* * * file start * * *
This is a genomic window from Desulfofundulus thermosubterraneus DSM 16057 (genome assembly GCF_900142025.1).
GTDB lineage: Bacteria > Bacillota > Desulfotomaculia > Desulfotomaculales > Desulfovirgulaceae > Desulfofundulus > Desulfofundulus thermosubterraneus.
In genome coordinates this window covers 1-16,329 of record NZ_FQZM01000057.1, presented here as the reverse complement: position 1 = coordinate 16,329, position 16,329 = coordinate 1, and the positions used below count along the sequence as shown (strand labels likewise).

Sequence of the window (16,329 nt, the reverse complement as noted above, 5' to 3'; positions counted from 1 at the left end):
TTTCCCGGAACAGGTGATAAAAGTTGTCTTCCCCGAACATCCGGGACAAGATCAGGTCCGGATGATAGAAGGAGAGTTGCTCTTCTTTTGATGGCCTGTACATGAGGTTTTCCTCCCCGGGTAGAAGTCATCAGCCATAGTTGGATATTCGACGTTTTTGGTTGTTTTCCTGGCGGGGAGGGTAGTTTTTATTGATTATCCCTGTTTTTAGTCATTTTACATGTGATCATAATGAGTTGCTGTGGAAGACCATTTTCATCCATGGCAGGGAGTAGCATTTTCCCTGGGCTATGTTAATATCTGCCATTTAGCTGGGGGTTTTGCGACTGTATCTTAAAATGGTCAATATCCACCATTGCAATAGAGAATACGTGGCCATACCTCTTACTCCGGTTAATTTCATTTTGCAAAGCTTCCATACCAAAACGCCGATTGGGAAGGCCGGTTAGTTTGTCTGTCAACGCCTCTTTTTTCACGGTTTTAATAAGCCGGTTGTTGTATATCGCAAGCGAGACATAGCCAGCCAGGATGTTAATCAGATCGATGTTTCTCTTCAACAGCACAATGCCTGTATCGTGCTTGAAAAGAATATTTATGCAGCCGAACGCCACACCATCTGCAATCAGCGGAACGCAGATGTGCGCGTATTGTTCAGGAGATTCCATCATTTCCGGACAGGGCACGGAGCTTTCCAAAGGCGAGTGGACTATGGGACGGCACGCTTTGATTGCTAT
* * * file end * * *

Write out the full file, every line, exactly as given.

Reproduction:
This is a genomic window from Desulfofundulus thermosubterraneus DSM 16057 (genome assembly GCF_900142025.1).
GTDB lineage: Bacteria > Bacillota > Desulfotomaculia > Desulfotomaculales > Desulfovirgulaceae > Desulfofundulus > Desulfofundulus thermosubterraneus.
In genome coordinates this window covers 1-16,329 of record NZ_FQZM01000057.1, presented here as the reverse complement: position 1 = coordinate 16,329, position 16,329 = coordinate 1, and the positions used below count along the sequence as shown (strand labels likewise).

Sequence of the window (16,329 nt, the reverse complement as noted above, 5' to 3'; positions counted from 1 at the left end):
TTTCCCGGAACAGGTGATAAAAGTTGTCTTCCCCGAACATCCGGGACAAGATCAGGTCCGGATGATAGAAGGAGAGTTGCTCTTCTTTTGATGGCCTGTACATGAGGTTTTCCTCCCCGGGTAGAAGTCATCAGCCATAGTTGGATATTCGACGTTTTTGGTTGTTTTCCTGGCGGGGAGGGTAGTTTTTATTGATTATCCCTGTTTTTAGTCATTTTACATGTGATCATAATGAGTTGCTGTGGAAGACCATTTTCATCCATGGCAGGGAGTAGCATTTTCCCTGGGCTATGTTAATATCTGCCATTTAGCTGGGGGTTTTGCGACTGTATCTTAAAATGGTCAATATCCACCATTGCAATAGAGAATACGTGGCCATACCTCTTACTCCGGTTAATTTCATTTTGCAAAGCTTCCATACCAAAACGCCGATTGGGAAGGCCGGTTAGTTTGTCTGTCAACGCCTCTTTTTTCACGGTTTTAATAAGCCGGTTGTTGTATATCGCAAGCGAGACATAGCCAGCCAGGATGTTAATCAGATCGATGTTTCTCTTCAACAGCACAATGCCTGTATCGTGCTTGAAAAGAATATTTATGCAGCCGAACGCCACACCATCTGCAATCAGCGGAACGCAGATGTGCGCGTATTGTTCAGGAGATTCCATCATTTCCGGACAGGGCACGGAGCTTTCCAAAGGCGAGTGGACTATGGGACGGCACGCTTTGATTGCTAT